JP Morgan Settles Fraud Charges for $153.6 Million
The Securities and Exchange Commission (SEC) announced that it had reached a $153.6 million settlement with JP Morgan Chase & Company (JPM) for charges that the firm misled investors about complex mortgage products leading up to the collapse of the housing market, as reported by Investment News. This marks another major settlement coming from the SEC investigations into the role that major Wall Street firms played in the 2008 financial crisis, coming a year after Goldman Sachs paid a record $550 million to settle similar charges. Among the charges by the SEC, was the fact that JPM failed to disclose to investors that Magnetar Capital hedge fund aided in picking the securities and was betting that it would default.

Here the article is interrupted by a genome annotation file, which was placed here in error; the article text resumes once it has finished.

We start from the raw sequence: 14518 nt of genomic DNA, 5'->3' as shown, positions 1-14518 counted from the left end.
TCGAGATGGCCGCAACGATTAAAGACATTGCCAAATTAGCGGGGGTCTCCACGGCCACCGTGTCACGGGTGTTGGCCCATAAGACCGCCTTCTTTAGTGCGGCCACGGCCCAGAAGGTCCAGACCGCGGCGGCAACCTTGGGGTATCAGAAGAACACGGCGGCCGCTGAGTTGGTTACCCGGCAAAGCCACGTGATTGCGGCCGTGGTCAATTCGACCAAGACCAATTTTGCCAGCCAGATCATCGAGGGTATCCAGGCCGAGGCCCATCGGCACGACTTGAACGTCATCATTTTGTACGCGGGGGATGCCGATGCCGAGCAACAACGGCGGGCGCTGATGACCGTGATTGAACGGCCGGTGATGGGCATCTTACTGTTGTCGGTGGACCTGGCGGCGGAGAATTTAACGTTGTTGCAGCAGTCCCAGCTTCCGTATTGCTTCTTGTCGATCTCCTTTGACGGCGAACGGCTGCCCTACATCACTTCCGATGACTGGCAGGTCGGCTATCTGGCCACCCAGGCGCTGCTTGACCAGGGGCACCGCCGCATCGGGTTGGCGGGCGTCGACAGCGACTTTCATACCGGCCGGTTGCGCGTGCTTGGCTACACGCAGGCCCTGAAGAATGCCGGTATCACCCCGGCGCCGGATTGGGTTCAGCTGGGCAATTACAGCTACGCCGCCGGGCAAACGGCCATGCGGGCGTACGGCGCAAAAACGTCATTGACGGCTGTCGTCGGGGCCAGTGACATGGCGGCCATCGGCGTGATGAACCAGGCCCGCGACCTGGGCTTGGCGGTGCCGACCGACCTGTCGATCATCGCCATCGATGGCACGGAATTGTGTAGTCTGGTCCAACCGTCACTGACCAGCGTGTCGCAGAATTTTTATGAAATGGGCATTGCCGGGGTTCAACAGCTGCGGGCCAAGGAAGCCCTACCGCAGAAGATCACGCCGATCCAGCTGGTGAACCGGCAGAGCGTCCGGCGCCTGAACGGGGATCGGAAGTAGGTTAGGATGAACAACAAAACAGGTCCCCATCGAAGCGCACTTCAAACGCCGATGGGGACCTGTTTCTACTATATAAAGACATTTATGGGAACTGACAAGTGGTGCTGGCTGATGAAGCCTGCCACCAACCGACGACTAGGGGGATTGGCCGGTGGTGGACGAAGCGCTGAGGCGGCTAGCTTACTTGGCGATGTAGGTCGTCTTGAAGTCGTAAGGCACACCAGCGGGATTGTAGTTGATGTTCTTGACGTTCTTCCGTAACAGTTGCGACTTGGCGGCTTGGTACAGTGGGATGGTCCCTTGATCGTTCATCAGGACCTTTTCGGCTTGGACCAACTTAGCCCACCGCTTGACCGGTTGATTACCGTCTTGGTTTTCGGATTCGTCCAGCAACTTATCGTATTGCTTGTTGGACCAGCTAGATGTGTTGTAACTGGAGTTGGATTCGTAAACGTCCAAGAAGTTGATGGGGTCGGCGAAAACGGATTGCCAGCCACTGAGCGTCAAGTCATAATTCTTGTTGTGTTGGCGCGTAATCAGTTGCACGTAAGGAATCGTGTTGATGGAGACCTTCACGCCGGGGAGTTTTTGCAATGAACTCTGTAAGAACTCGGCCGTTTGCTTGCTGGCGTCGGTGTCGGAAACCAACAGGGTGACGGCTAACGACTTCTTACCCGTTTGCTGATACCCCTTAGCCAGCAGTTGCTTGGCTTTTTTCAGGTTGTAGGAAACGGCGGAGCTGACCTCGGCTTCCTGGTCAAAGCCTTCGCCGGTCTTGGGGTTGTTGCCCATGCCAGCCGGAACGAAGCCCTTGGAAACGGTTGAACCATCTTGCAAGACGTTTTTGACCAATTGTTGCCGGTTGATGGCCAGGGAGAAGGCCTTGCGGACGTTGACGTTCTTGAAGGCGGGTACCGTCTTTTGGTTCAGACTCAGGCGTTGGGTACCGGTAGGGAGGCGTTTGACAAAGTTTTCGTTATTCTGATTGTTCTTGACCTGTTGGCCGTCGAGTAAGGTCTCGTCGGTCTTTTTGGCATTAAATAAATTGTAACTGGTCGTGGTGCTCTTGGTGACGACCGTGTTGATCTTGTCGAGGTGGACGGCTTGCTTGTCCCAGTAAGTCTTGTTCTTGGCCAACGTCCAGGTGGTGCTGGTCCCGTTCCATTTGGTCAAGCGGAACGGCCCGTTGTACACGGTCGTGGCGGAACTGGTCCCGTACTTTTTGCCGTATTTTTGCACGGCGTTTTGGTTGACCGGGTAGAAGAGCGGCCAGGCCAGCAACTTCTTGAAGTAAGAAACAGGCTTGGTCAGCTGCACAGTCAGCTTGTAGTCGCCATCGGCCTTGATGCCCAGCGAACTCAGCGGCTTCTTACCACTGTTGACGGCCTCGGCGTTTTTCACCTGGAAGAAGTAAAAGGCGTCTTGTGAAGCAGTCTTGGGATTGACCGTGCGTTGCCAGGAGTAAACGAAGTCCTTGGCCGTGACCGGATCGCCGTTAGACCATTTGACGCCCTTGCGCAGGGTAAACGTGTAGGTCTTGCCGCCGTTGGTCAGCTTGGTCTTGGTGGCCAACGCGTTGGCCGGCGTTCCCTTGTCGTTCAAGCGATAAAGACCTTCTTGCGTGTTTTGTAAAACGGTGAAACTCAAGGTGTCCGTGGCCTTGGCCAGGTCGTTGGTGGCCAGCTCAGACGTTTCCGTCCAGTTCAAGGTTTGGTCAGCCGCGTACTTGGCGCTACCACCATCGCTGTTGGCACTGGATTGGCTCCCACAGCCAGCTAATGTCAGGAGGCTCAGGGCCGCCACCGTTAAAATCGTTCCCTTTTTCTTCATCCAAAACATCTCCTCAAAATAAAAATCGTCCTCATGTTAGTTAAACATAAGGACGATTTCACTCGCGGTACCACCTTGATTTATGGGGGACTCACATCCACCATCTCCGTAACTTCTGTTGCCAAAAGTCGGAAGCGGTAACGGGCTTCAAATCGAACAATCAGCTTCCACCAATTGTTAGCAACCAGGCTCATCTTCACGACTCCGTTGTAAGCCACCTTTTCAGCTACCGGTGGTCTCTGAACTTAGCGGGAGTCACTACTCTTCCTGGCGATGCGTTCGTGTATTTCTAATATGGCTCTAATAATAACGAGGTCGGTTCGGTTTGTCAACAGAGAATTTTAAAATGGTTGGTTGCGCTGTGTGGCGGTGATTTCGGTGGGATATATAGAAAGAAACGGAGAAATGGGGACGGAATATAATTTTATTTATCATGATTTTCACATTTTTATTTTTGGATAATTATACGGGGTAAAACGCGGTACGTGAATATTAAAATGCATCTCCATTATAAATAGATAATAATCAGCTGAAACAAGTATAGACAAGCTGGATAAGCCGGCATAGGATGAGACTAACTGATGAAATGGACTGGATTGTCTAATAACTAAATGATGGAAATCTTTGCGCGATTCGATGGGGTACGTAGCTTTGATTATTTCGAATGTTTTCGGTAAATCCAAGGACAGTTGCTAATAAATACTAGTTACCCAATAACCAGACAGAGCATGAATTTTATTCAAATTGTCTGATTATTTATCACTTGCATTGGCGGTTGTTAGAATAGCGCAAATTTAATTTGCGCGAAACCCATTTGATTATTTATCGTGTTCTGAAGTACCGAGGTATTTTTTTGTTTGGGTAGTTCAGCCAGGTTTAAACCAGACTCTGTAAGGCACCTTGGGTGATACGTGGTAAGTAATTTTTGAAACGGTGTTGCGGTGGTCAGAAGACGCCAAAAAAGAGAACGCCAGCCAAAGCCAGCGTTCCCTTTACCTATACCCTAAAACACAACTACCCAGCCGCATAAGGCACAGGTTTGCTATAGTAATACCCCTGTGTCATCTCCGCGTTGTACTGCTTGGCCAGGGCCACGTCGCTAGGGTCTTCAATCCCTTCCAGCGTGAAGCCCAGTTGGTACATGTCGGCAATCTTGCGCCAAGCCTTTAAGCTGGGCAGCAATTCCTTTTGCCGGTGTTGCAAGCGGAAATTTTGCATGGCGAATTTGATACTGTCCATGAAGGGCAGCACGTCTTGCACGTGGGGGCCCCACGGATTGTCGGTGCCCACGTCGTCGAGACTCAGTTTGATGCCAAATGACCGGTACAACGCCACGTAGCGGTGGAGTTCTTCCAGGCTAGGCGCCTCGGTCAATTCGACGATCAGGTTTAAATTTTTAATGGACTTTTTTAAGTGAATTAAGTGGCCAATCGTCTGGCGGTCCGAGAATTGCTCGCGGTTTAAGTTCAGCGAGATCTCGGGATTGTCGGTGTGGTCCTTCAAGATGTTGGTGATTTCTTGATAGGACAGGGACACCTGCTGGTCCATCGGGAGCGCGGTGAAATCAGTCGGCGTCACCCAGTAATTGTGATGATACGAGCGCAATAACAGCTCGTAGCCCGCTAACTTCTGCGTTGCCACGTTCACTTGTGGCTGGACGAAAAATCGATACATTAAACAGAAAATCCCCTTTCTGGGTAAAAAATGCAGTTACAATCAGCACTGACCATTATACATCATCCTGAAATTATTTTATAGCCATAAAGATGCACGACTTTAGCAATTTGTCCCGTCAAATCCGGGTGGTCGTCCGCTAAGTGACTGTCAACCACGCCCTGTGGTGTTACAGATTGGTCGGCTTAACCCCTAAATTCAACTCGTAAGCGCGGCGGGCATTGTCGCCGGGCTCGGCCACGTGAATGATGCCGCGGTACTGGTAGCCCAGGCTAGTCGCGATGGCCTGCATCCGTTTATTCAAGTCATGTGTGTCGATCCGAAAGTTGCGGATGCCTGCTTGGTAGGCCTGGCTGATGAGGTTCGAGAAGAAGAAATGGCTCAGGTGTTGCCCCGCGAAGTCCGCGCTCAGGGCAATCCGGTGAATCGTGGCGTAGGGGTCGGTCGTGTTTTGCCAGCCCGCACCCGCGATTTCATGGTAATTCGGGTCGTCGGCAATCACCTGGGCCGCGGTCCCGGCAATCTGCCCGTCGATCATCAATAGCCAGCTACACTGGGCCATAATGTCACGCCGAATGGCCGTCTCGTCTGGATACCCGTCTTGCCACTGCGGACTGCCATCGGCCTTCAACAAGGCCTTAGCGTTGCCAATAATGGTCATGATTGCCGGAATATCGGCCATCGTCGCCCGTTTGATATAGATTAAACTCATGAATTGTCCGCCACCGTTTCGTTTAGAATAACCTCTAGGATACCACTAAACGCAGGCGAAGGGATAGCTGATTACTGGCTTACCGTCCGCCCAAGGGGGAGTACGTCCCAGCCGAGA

Several of the investors included the following: Thrivent Financial for Lutherans, a faith based membership organization in Minneapolis; Security Benefit Corporation, an insurance and retirement services company; General Motors Asset Management, which manages the automaker’s pension plans and several Asian financial institutions.
JP Morgan had sold some $150 million of the securitized products to a dozen or so financial institutions that lost nearly their entire investment. Under the settlement, $126 million will go to the investors with the remaining $27.6 million going to the U.S. Treasury. The settlement will seemingly do little harm to JP Morgan, since it amounts to less than 1% of the firm’s 2010 net income of $17.4 billion and less than the firm makes in one week.